ASTANA – Senior officials and diplomats from Kazakhstan and the European Union held what is expected to be the final round of negotiations on a new enhanced Partnership and Cooperation Agreement (PCA) between Kazakhstan and the EU in Astana from Sept. 9-12.
The PCA is meant to provide a framework for political dialogue between the parties, supporting the development of political relations, trade and investment ties in order to foster sustainable economic development. It also provides the basis for legislative, economic, social, financial, civil, scientific, technological and cultural cooperation.
“We have 29 areas of cooperation, including such important chapters as economy, trade and investments. The agreement does not mean a free trade area, but nevertheless, it is a substantial update for the economic relations of Kazakhstan and the European Union,” Gunnar Wiegand, the European External Action Service (EEAS) director for Eastern Partnership, Russia, Central Asia Regional Cooperation and Organisation for Security and Cooperation in Europe (OSCE) countries, told the media following the talks in Kazakhstan’s Ministry of Foreign Affairs. “In addition, European Union companies are the largest trade investors in Kazakhstan,” he said.
Participants in this eighth round of negotiations noted that major work in the negotiating process had brought good results.
A key element of the new agreement, according to Kazakh Foreign Minister Erlan Idrissov, is a modernised trade and investment section that takes into account the development of the Customs Union and the Eurasian Economic Union, as well as Kazakhstan’s eventual accession to the World Trade Organisation (WTO).
“The new agreement will be comprehensive. It will reflect the existing mature and equal partnership between Kazakhstan and the EU, based not only on common interests, but also on shared values, on mutual understanding, mutual respect and mutual benefit. It should provide a solid basis for taking Kazakhstan’s cooperation with the EU countries to a higher level,” Idrissov said on Sept. 10 at a meeting with Wiegand at the Foreign Ministry.
During the talks, Kazakhstan and the EU also agreed that in addition to the new agreement, which will form the legal basis for cooperation, “road maps” and sectoral agreements to deepen cooperation in specific areas might also be developed. Idrissov noted that Astana attaches particular importance to the development of cooperation in innovations, science, education and competitiveness.
At a Sept. 12 press briefing following their talks with Wiegand, Kazakh Deputy Foreign Minister Alexey Volkov said, “Today we completed the talks which have lasted for more than three years – since 2011. Negotiations were not simple. Since Kazakhstan is not a member of the European Union, our legal frameworks are considerably different, but this agreement will bring our legislations closer to a common denominator.”
According to Volkov, the political and general parts of the negotiation process are completed, though a number of details remain to be solved in the working process, including the political, legal, technical and linguistic expertise of the PCA.
“Before the end of the year, we plan to come up with the final version of the agreement, which will be available for consideration by governments and parliaments in Kazakhstan and the European Union countries,” Volkov said.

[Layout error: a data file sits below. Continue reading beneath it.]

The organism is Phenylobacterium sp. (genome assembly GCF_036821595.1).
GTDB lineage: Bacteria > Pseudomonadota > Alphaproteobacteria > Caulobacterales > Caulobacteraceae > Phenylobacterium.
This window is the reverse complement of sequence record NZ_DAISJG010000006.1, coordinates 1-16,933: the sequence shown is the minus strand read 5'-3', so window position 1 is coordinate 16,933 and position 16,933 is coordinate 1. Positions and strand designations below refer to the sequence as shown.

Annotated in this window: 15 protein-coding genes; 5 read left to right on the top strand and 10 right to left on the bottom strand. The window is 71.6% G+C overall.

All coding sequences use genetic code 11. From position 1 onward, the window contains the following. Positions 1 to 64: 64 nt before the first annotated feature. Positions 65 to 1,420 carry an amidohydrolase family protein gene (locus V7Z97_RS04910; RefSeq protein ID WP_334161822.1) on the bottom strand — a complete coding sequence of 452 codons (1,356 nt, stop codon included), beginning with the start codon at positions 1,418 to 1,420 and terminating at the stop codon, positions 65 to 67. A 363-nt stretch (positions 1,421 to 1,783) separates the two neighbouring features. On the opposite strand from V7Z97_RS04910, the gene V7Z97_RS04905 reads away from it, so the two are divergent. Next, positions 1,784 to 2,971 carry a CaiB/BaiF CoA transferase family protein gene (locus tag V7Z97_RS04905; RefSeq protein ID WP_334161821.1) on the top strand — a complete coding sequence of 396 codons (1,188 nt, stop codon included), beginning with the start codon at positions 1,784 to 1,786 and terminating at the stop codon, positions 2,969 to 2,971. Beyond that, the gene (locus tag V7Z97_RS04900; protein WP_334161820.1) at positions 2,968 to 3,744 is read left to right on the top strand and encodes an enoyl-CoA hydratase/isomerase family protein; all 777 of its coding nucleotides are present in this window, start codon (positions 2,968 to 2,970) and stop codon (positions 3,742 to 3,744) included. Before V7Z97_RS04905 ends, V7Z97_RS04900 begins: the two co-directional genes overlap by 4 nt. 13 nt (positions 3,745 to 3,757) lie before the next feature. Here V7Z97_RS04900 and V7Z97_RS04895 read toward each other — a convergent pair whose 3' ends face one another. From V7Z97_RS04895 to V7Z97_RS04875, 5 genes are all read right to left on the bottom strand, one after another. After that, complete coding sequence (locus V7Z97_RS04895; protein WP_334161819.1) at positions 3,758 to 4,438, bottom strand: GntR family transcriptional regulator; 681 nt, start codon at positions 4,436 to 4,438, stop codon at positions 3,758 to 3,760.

“This agreement is a modern and dynamic document that corresponds to the modern realities of the partners. Kazakhstan and EU countries have excellent relations. I want to thank the Kazakh team and Mr. Volkov for the excellent work that we have done together since 2011,” Wiegand said. “We have completed the negotiations and believe there is no need to hold additional rounds as only a handful of issues remain unresolved. In the nearest future, we will finalise the text of the agreement.”
The new agreement is a mutual acknowledgement of the growing interest in establishing closer, privileged and mutually beneficial cooperation in all spheres, which will create a favourable climate for the active participation of European businesses and investments in the development of Kazakhstan’s economy, as well as open up new opportunities in various spheres.
At the press briefing, Wiegand commented on EU sanctions directed at Russia.
“We appreciate the efforts of Kazakhstan and a number of other countries for their contribution to de-escalating the crisis in Ukraine. The sanctions we directed at Russia are directed only at Russia… We do not have any direct and indirect sanctions on Kazakhstan, and we want to develop the full potential of our relations,” he stressed.
Over the past few years, the EU has been the leading trade and investment partner for Kazakhstan. In 2013, trade turnover between the partners amounted to $53.4 billion, and the volume of trade between Kazakhstan and the EU in the first half of 2014 was $28.4 billion, 54.7 percent of the total foreign trade turnover of the country.
Meanwhile, 49 percent of the foreign capital in the economy of Kazakhstan has European origins. From 1993 through the first quarter of 2014, the inflow of direct investment from the EU to Kazakhstan amounted $92.7 billion.
During the talks between Idrissov and Wiegand earlier in the week, Idrissov noted that the intensification of travel between Kazakhstan and EU countries and the growth of political, economic, commercial, cultural and business contacts between Astana and European capitals calls for the simplification of visa requirements. Idrissov stressed that Astana consistently works to facilitate visa regimes for citizens of Kazakhstan at the global level, especially in the Schengen Zone and Europe as a whole. He noted that the free movement of people is the key to further developing friendly relations.